Aurora couple found enduring love while serving King & Country in Second World War

·5 min read

2020 marked the 75th anniversary of the end of the Second World War, a time of jubilation around the world. It was a moment that defined a generation after six years of struggle and left many with memories they would rather forget.

But, along with the struggle there was also hope – and Aurora residents Douglas and Louisa Moores are perfect examples of finding joy amid the sorrow.

The couple, residents of Chartwell Park Place (formerly Park Place Manor) celebrated their 75th wedding anniversary this past February and they are notable not only for their remarkable marriage but for their service and heroism as well.

Douglas, who was born in Canada 97 years ago, was working for Vauxhall Motors in the United Kingdom when war broke out in 1939. Drawn by the sea, he declined an opportunity to enlist in the Army, and although he didn’t know how to swim, he made the unlikely decision to join the Royal Navy, where he enlisted in April 1942 before beginning active service that June.

“It was just one of those things,” says Douglas when asked why he opted for service on the sea rather than theatres of war over land. When asked where he saw service, he replies with a chuckle, “Have you got a long piece of paper?”

The Royal Navy took him to India, Singapore, Malaysia and other locations in the Pacific Theatre, but it was his service in Europe which became an inextricable part of his life in countless ways.

He saw active service in Normandy the day after D-Day. A machinist with Vauxhall before the Navy, he was a “Stoker First Class” working to keep flotilla ships in service.

“We were there to help guide the troops and the soldiers in and I don’t know what else,” says Douglas with what daughter Carol Corporon describes as typical modesty, noting that whilst in France he had the difficult task of burying his best friend who was killed in the conflict.

Despite his modesty, he proudly bears the honours of service, including the Legion of Honour from the President of France.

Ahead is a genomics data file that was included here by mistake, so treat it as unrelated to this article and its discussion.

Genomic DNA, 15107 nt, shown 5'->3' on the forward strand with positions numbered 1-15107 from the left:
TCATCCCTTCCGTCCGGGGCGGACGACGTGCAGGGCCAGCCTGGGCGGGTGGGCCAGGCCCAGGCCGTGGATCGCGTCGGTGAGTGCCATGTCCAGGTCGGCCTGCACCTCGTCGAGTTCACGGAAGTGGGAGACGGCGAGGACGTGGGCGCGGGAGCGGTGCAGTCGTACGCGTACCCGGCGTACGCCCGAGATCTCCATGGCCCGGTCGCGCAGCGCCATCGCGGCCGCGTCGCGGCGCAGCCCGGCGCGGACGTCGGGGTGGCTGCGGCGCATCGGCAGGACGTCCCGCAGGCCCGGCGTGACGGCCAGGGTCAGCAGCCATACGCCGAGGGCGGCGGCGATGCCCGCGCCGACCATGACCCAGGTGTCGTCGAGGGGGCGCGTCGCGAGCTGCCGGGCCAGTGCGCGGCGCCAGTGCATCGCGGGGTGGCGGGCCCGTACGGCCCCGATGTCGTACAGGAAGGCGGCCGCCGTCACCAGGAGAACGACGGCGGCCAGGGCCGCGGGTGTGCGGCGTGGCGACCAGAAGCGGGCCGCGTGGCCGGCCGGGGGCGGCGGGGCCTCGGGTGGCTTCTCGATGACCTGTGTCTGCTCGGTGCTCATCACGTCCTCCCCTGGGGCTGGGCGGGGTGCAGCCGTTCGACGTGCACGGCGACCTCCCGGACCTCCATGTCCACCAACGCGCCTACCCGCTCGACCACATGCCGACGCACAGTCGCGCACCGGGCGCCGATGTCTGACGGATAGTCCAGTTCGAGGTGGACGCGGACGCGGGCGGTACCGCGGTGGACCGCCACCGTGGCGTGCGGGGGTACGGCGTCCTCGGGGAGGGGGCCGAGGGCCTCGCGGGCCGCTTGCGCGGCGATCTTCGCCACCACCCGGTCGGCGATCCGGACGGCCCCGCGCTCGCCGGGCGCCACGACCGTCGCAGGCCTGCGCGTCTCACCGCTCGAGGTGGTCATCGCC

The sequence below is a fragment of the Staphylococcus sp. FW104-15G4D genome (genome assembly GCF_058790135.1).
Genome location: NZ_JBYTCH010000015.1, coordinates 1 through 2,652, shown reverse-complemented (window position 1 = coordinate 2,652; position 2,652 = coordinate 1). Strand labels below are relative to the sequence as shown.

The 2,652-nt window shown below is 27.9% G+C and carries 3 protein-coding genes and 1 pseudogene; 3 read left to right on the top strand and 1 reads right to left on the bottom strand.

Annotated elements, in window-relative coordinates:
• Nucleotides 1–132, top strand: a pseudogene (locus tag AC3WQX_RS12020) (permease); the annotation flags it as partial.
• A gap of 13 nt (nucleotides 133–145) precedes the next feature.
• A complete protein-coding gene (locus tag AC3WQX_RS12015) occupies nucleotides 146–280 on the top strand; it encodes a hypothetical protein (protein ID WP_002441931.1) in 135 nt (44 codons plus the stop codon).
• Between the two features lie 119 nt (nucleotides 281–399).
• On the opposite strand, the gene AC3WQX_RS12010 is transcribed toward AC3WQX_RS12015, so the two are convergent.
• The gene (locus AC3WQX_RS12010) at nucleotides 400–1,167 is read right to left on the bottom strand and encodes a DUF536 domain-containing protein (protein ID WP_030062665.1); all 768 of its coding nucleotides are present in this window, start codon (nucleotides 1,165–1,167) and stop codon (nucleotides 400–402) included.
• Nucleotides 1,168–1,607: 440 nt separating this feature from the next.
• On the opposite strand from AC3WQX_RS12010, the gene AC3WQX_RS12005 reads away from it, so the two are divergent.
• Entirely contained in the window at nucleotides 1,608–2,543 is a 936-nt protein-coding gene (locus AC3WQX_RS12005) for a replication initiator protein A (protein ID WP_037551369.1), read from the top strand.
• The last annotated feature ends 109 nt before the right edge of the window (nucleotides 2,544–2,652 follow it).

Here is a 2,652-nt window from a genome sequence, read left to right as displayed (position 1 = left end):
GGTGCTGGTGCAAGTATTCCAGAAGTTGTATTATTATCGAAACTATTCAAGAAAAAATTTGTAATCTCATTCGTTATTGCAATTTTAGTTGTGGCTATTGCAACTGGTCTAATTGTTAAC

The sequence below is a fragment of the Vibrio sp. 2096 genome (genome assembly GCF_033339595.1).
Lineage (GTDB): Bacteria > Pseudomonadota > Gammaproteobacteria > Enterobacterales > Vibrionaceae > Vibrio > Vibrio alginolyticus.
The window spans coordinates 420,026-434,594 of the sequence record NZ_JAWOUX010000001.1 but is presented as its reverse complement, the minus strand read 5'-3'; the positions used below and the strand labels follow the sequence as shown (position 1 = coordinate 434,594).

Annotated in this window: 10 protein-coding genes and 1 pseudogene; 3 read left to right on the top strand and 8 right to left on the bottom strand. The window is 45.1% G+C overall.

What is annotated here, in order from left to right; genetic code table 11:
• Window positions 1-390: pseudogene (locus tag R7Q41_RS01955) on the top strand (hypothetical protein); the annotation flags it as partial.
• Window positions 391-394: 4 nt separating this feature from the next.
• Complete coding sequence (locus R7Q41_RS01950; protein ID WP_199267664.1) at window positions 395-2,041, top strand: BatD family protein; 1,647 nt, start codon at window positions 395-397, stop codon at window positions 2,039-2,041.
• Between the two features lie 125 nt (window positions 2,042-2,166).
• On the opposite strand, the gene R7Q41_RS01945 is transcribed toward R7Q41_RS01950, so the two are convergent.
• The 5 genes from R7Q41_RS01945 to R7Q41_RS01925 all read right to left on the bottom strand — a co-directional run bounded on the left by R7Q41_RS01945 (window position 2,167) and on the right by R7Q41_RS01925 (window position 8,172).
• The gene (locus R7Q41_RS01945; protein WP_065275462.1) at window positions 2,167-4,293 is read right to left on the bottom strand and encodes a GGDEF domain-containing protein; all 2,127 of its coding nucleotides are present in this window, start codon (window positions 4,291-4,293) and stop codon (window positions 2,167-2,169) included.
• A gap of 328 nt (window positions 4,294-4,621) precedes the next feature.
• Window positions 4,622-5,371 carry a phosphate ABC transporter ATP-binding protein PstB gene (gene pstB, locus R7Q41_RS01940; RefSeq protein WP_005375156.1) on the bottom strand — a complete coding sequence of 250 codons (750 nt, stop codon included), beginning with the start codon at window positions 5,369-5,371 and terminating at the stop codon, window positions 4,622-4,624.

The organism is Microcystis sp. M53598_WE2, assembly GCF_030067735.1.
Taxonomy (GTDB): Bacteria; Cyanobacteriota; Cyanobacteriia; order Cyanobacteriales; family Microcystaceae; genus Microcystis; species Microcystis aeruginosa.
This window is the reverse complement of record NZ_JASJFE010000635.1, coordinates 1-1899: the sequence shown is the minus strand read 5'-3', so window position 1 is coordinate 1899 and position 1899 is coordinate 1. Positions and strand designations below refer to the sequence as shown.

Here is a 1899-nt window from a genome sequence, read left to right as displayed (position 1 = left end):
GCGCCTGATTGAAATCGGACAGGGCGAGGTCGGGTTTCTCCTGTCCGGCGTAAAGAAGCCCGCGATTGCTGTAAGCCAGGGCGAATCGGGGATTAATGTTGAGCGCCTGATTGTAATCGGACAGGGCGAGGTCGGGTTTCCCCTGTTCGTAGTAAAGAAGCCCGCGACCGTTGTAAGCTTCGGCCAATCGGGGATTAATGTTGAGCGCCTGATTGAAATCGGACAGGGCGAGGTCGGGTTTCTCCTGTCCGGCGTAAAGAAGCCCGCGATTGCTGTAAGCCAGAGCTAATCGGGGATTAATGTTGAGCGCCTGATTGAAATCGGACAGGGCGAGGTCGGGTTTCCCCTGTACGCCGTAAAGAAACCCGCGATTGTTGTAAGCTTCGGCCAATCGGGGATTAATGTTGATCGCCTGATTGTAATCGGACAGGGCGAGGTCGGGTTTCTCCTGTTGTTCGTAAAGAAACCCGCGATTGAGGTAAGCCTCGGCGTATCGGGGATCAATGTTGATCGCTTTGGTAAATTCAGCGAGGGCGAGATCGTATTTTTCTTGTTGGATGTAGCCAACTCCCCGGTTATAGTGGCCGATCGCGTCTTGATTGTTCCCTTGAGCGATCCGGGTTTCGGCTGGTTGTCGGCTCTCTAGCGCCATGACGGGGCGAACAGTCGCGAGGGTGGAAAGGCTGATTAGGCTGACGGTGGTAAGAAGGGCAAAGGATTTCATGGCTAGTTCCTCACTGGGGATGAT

While Douglas saw active service abroad, Louisa was making contributions of her own.

A native of a coal-mining village in south Wales, Louisa was an active member of the Women’s Land Army, whose ranks became known as The Land Girls.

The Women’s Land Army was formed to pick up the work when farmers had been called off to war.

“I was digging up spuds just to get us out there,” says Louisa, now 94. “We just wanted to help in different situations that were needed. We gave the farmers help in this, that and the other.”

One of nine children, Louisa found herself at a farm in Penzance at the age of 16 or 17.

In addition to tending the “spuds”, she put her needlework skills to good use repairing soldiers’ uniforms before taking on additional work in a munitions factory, working on bombs.

“I was frightened, mind you,” she says with a wave, but she went where she needed to be.

As did Douglas, and, during his service, his ship docked in Penzance for naval exercises.

“We came ashore and while we were walking along the dockside, these two girls came along,” he recalls, adding that he and his fellow sailor sped up to catch up with the girls and secured themselves a double date. “I said to him, that Welsh girl is mine!”

“Well, it was a thing about me – I did like sailors for some reason!” says Louisa, picking up the thread. "I liked his face, we got chatting and the next thing you knew, we had a date and here we are. I took him home and my mother liked him right away. She took me into a corner, pointed her finger and told me I better behave myself because he is a nice boy. I had so many guys that I talked to or was only a couple of weeks with – she knew what I was like and she said, ‘Just behave yourself. That is a lovely man you’ve got there. I better not hear another word from you about going out with someone else.’ It was good advice.”

Indeed it was – and Douglas beams when Louisa tells her side of the courtship.

One of the things that brought them together was dancing – “I wanted to show off my sailor,” says Louisa – and, after war’s end, Douglas re-joined Vauxhall and was presented with an opportunity to join their Canadian operations.

He was reluctant to return to Canada at first, but Louisa was much keener to cross the pond.

“There was a bit of adventurism in her!” he says with a smile.

As they sit in the Park Place garden surrounded by poppies made by residents, a colourful alternative way of remembering when members of the public are discouraged from attending in-person events this year due to the global pandemic, Remembrance Day brings out mixed emotions for the couple.

They remember the friends and family they lost, they remember the worry of being apart from each other in the dying days of the war, they remember the contributions they made. Perhaps something that, to them, was simply a matter of them doing their duty, but for us is nothing short of heroic.

“It has been a very new experience for me because my parents never talked about the war,” says Carol, adding they never really opened up about their experiences before Douglas received the Legion of Honour. “It was like everything started to pour out of [my father]. I am just so proud of them. They went into the war because they thought it was going to be adventurous and it changed their lives. I am very grateful for that because my life was easy because of them.”

Brock Weir, Local Journalism Initiative Reporter, The Auroran